For almost anyone working in software development, the term ‘continuous delivery’ will be very familiar as a series of techniques designed to assure software quality. These techniques ensure that software is performing to its maximum capabilities, able to reliably push out enhancements, and capable of fixing bugs with minimal risk to customers. This form of design practice can be essential to many business owners trading online or releasing new applications.
Who should use continuous delivery?
There are numerous businesses and individuals who can benefit from continuous delivery including businesses or individuals who:
When you are developing a new product
When developing a new product, using continuous delivery can help test and evolve the product to its maximum potential.
Providing an online service
If you provide any online service from online gambling to mobile apps, implementing continuous delivery is essential to staying ahead of your competitors.
Releasing app updates are taking longer and longer
As you develop your app and it gets more complicated, you may find that updates are taking longer and longer to full test and release. This can aggravate your customers, potentially losing business, which is why continuous delivery should be implemented.
You have to release security patches frequently
Let’s face it, our systems are constantly under threat from hackers who want to display ads, steal sensitive information, and view company secrets. Using continuous delivery can maintain a healthy system and can be thought of as added security.
How does continuous delivery work?
In essence, continuous delivery grasps automated deployments in the software delivery process to allow the computer do what it does best. Over time, the process will become fully automated, allowing the release of software to be reliable and available at the push of a button. The ‘pipeline’ works as an automated implementation of the application from build to release and would usually follow these simple steps:
The commit stage
In this stage, the server moves the software repository into a temporary folder, executing environment agnostic tests to create documentation and installer packages for the software.
The acceptance test stage
In this stage, scripts are executed which create an environment which is almost identical to the production environment. Tests are carried out to ensure the services are up and running, with an acceptance test verifying the application is at business level.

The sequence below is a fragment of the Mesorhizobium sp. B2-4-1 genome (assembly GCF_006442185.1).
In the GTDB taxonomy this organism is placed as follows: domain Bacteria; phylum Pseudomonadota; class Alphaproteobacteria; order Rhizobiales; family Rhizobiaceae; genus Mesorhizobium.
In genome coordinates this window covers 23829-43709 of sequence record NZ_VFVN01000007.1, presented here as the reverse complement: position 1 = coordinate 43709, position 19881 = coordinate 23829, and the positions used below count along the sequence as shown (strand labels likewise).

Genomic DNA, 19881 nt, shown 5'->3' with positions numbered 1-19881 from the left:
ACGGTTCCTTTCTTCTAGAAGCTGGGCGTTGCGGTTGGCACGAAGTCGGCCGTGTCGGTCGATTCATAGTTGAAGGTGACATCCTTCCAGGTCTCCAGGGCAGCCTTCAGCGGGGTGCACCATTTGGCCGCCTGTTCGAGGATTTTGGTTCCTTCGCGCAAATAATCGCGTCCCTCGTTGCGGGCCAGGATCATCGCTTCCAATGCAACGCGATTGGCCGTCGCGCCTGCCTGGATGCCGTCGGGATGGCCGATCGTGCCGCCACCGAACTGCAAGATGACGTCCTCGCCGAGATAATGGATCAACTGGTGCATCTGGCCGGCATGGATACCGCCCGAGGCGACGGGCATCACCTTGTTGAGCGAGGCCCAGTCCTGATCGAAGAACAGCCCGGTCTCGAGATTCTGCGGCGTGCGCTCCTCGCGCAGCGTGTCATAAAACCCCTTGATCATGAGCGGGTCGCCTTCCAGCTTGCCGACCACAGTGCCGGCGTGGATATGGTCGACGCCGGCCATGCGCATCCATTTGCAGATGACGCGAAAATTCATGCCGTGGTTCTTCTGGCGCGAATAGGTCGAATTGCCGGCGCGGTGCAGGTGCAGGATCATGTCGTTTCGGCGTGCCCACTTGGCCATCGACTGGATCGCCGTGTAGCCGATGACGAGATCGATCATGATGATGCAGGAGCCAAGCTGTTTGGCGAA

The capacity test stage
Quite similar to the previous stage, tests are run to ensure the system can function under a defined level of service in simulated production conditions. It in this stage that the application is assessed as to whether it is fir in regards to throughput and response time.
The user acceptance test stage
A simple manual test is performed by the user to verify the application is functional and ready.
The release stage
Once all the previous stages have been completed and passed, the application is ready to be released at a time that suits the business. The release is still semi-automatic meaning it only needs to be selected and confirmed before it goes live.
The same process is implemented after release, building an ever-more automated relationship.
What are the benefits of continuous delivery?
There are numerous benefits to be gained from using the continuous delivery system to manage your applications, software releases, and online businesses which include:
Reports of the most essential bug fixes and improvements are delivered quicker and ready for release in a matter of hours.
You may think that you will be sacrificing quality for speed, however, this is untrue. You can choose whether you would like to release updates quicker or to hold back and release them as an upgrade to the application.
A continuous system means less time and money spent on management and meetings.
Focus/ClarityYour team will have more time to focus on the task at hand instead of having to continually switch their attention and will experience reduced stress due to small problems in the system.
Without continuous delivery, it would take an increasing number of people to organise, test, and release updates and new applications. Using continuous delivery allows better management of staff and effective distribution of teams.
Continuous delivery has been developed to maximise the process of software delivery in a way that will benefit businesses and individuals. By using this practise, software will be developed to a higher standard and provide a better service.